In addition to serving as the executive chef at Commander’s Palace before opening K-Paul’s in 1979, Prudhomme rose to national prominence with his cookbooks, PBS cooking shows, and a line of spices that have become grocery staples — essentially helping establish the template that’s since been followed by many celebrity chefs since. As Brett Anderson put it in a 2005 story on the chef, Prudhomme’s profile in the 1980s “cast a shadow even over such culinary legends as Julia Child and James Beard, and there was no restaurant-world precedent for the celebrity he enjoyed.”
His most famous dishes were blackened redfish and the all-poultry pileup known as turkducken, but it was his commitment to traditional Cajun cooking that cemented his legacy. In 1984, Craig Claiborne called him “the undisputed pontiff and grand panjandrum of the Cajun and Creole cookstove.”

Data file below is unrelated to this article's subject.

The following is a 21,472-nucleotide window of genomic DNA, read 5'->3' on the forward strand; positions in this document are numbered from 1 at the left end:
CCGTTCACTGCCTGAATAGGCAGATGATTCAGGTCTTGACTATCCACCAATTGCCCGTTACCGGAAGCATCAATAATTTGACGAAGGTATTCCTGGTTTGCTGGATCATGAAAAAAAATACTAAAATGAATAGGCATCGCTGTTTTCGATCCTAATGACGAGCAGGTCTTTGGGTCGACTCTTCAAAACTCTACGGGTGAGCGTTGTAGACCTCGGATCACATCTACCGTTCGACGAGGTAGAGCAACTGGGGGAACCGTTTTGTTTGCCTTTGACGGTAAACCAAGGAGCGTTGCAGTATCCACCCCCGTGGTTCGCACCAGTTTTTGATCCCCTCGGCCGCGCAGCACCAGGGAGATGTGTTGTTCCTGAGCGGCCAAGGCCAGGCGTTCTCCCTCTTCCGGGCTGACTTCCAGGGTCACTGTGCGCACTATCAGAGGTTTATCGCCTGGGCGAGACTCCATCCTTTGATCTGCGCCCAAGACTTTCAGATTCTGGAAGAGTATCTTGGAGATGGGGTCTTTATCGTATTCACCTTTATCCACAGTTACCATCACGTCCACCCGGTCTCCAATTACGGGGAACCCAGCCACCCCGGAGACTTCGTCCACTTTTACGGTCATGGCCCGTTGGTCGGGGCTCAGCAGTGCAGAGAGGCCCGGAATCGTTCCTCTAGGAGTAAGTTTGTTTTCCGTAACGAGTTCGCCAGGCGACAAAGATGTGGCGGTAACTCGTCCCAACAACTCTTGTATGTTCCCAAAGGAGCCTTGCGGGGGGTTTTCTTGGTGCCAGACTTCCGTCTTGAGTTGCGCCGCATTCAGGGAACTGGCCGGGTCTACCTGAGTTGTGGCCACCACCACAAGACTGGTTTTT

A rep for the chef tells local reporters that Prudhomme’s death comes after a brief illness.
This post has been updated throughout.